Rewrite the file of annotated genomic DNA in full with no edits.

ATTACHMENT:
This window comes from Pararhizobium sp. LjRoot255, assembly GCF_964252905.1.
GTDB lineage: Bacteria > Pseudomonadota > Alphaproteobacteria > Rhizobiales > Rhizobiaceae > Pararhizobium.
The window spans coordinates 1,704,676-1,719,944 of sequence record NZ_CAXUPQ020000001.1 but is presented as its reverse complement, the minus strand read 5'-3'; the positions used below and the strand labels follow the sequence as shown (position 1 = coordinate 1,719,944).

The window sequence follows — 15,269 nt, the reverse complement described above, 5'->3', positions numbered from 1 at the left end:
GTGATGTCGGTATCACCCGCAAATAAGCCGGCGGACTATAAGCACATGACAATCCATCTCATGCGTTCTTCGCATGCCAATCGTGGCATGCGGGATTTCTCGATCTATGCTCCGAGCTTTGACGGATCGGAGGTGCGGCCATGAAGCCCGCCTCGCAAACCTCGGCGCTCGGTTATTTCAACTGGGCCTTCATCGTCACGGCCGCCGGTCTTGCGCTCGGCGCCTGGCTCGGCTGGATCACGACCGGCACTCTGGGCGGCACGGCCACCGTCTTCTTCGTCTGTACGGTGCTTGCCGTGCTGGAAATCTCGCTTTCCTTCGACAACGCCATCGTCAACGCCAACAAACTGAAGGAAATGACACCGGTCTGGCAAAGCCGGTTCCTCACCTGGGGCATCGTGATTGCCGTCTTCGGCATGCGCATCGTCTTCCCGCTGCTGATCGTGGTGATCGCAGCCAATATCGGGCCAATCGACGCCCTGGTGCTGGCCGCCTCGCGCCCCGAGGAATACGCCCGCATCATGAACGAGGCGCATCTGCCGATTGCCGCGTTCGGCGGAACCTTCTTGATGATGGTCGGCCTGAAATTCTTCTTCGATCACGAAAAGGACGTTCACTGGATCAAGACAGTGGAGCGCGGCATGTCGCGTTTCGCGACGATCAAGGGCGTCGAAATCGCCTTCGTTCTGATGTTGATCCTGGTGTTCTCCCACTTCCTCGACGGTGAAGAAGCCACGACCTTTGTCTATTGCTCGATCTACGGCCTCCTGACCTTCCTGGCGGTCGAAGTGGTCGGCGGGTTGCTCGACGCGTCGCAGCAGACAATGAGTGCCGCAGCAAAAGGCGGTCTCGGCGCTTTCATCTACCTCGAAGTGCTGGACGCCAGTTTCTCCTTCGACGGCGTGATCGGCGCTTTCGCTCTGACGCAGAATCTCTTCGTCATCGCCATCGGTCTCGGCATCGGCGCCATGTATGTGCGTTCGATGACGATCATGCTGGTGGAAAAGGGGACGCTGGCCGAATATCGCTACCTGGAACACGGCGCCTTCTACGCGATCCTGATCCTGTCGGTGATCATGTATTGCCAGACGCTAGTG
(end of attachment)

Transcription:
This window comes from Pararhizobium sp. LjRoot255, assembly GCF_964252905.1.
GTDB lineage: Bacteria > Pseudomonadota > Alphaproteobacteria > Rhizobiales > Rhizobiaceae > Pararhizobium.
The window spans coordinates 1,704,676-1,719,944 of sequence record NZ_CAXUPQ020000001.1 but is presented as its reverse complement, the minus strand read 5'-3'; the positions used below and the strand labels follow the sequence as shown (position 1 = coordinate 1,719,944).

The window sequence follows — 15,269 nt, the reverse complement described above, 5'->3', positions numbered from 1 at the left end:
GTGATGTCGGTATCACCCGCAAATAAGCCGGCGGACTATAAGCACATGACAATCCATCTCATGCGTTCTTCGCATGCCAATCGTGGCATGCGGGATTTCTCGATCTATGCTCCGAGCTTTGACGGATCGGAGGTGCGGCCATGAAGCCCGCCTCGCAAACCTCGGCGCTCGGTTATTTCAACTGGGCCTTCATCGTCACGGCCGCCGGTCTTGCGCTCGGCGCCTGGCTCGGCTGGATCACGACCGGCACTCTGGGCGGCACGGCCACCGTCTTCTTCGTCTGTACGGTGCTTGCCGTGCTGGAAATCTCGCTTTCCTTCGACAACGCCATCGTCAACGCCAACAAACTGAAGGAAATGACACCGGTCTGGCAAAGCCGGTTCCTCACCTGGGGCATCGTGATTGCCGTCTTCGGCATGCGCATCGTCTTCCCGCTGCTGATCGTGGTGATCGCAGCCAATATCGGGCCAATCGACGCCCTGGTGCTGGCCGCCTCGCGCCCCGAGGAATACGCCCGCATCATGAACGAGGCGCATCTGCCGATTGCCGCGTTCGGCGGAACCTTCTTGATGATGGTCGGCCTGAAATTCTTCTTCGATCACGAAAAGGACGTTCACTGGATCAAGACAGTGGAGCGCGGCATGTCGCGTTTCGCGACGATCAAGGGCGTCGAAATCGCCTTCGTTCTGATGTTGATCCTGGTGTTCTCCCACTTCCTCGACGGTGAAGAAGCCACGACCTTTGTCTATTGCTCGATCTACGGCCTCCTGACCTTCCTGGCGGTCGAAGTGGTCGGCGGGTTGCTCGACGCGTCGCAGCAGACAATGAGTGCCGCAGCAAAAGGCGGTCTCGGCGCTTTCATCTACCTCGAAGTGCTGGACGCCAGTTTCTCCTTCGACGGCGTGATCGGCGCTTTCGCTCTGACGCAGAATCTCTTCGTCATCGCCATCGGTCTCGGCATCGGCGCCATGTATGTGCGTTCGATGACGATCATGCTGGTGGAAAAGGGGACGCTGGCCGAATATCGCTACCTGGAACACGGCGCCTTCTACGCGATCCTGATCCTGTCGGTGATCATGTATTGCCAGACGCTAGTG